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The Sky is on Fire: Climate Catastrophe and the Urgency of Revolution

The unprecedented fires in Australia show the future that capitalism is preparing for all of us. A tiny number of capitalists are responsible for the worsening catastrophe, but only the working class has the power to save us.

Nathaniel Flakin

January 4, 2020
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(Photo by SAEED KHAN/AFP via Getty Images)

Pictures of the fires in Australia can only be described as apocalyptic: the sky is a dull orange-red as thousands of people in paper masks huddle on beaches and wade into the water, hoping the flames spare them. Australia experiences fires every summer, but the intensity of the fires this year is like nothing the human species has ever experienced. Lacking any other way to comprehend these horrors, the mind automatically turns to religious imagery.

The unprecedented fires are a direct result of climate change. They show us the future that capitalism is preparing for every person on the planet. 2019 was the hottest year on record, and 2020 will likely set records as well. This will be felt everywhere, in the form of fires, droughts, floods, and rising oceans. If CO2 emissions continue at their current rate, climate change will not only lead to ever worsening disasters, but mass suffering and even the collapse of human civilization within a few generations is possible.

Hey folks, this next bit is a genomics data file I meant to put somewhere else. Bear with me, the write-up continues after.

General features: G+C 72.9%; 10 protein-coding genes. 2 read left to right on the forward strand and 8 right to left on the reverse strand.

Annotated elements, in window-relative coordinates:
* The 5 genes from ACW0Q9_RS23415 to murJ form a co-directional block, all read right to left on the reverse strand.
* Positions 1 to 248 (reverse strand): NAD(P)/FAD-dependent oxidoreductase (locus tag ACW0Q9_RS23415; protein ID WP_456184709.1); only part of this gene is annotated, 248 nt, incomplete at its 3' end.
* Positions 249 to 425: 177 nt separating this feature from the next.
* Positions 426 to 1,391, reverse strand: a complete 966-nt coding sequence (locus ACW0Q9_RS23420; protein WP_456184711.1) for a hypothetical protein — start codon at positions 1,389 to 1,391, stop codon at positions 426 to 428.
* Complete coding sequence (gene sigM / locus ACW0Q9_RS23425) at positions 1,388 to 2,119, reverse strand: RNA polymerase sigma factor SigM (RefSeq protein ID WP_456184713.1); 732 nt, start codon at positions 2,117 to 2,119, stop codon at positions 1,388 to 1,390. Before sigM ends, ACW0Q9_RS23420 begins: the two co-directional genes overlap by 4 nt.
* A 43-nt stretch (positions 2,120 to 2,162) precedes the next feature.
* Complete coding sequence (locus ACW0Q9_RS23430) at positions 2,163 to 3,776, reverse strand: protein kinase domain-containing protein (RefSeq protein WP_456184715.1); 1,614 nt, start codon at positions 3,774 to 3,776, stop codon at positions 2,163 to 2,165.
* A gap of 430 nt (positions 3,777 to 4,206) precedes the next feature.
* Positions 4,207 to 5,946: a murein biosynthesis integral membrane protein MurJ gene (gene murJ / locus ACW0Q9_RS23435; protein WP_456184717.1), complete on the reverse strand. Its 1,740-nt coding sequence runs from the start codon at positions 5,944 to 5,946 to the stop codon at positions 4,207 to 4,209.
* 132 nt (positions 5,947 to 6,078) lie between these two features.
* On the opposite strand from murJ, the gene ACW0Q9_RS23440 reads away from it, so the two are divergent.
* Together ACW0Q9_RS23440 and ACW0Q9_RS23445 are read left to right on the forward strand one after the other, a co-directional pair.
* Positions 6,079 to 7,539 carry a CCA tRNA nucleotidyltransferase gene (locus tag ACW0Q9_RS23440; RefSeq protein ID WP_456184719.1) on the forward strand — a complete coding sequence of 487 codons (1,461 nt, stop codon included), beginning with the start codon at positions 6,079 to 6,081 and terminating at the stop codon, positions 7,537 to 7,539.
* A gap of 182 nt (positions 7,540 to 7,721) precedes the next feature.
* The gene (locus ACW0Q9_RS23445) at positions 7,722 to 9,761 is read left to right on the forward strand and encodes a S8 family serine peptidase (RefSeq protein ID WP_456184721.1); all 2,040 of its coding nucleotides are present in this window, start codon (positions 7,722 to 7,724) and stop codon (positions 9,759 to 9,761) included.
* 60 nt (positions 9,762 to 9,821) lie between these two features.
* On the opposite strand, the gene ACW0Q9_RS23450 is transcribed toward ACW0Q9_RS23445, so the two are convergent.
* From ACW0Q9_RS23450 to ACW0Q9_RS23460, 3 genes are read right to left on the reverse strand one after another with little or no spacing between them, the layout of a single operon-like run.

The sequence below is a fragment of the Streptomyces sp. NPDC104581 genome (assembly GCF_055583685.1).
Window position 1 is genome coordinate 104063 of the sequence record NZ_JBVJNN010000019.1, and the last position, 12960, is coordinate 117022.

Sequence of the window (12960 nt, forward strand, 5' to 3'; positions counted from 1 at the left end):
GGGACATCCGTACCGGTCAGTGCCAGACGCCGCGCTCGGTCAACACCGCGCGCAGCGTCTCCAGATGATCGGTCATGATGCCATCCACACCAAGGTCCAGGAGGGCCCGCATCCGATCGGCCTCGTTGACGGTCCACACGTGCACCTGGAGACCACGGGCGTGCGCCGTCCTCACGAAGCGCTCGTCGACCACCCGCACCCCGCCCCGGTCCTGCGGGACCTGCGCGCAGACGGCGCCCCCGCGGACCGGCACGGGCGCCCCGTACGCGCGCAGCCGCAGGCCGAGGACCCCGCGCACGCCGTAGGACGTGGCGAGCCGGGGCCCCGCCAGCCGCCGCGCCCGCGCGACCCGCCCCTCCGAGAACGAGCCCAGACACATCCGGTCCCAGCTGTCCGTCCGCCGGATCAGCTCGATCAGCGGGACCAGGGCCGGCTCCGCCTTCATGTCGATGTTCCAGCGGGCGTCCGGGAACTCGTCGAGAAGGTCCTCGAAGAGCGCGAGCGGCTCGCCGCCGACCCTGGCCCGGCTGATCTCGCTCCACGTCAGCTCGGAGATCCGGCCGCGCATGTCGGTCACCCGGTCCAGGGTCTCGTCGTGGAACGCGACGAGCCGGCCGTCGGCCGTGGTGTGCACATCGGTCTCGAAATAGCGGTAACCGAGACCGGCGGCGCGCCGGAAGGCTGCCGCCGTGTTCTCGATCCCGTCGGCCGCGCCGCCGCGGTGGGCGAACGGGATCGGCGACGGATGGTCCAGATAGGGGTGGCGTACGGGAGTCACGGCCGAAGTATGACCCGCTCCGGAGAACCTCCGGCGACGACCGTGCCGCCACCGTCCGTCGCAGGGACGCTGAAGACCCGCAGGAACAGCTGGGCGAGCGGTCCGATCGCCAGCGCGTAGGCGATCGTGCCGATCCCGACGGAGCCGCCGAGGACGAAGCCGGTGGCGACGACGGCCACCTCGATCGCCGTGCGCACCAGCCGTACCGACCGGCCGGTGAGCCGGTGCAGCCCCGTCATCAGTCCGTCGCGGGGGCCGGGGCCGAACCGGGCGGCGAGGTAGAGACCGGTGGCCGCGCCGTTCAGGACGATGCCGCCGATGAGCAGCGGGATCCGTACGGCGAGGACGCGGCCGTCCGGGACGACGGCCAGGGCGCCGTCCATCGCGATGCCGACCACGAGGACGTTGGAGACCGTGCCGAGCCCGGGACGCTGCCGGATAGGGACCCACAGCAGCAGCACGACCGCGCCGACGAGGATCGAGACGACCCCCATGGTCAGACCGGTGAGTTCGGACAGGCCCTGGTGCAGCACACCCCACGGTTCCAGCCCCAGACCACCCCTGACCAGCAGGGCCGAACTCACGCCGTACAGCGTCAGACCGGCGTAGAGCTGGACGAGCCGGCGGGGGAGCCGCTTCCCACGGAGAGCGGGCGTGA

Nothing But Inaction

What are the leaders of the capitalist states doing in the face of this existential threat? Nothing. Australia’s ruling class is particularly cynical: As their country is swallowed by flames, they are paying billions in subsidies to the fossil fuel industry and constructing new coal mines. Australia’s military has limitless resources to imprison refugees in concentration camps on Pacific Islands — but declares it cannot help their own citizens flee from the fires.

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But this is not a specifically Australian problem. Some capitalist governments might talk about the need for action against climate change — but none of them are willing to take a single measure that would negatively affect their capital accumulation. Germany, for example, likes to present itself as the most ecological of the imperialist powers — but bases its economy on diesel cars and will continue using lignite coal until 2038.

When these capitalist governments gather for a climate summit, they cannot even agree on a non-binding, symbolic, completely insufficient declaration. For more than a year, millions of young people have taken part in climate strikes demanding that the world’s elites acknowledge the emergency and take appropriate measures. Why do all capitalist politicians seem so universally helpless?

Lords of the Ashes

Don’t capitalists have to breathe the same air as working people? Are they not upset when their skyscrapers are enshrouded in smoke? And more generally, how do they plan to maintain their profits and their privileges as civilization collapses? Do they want to be the lords of the ashes?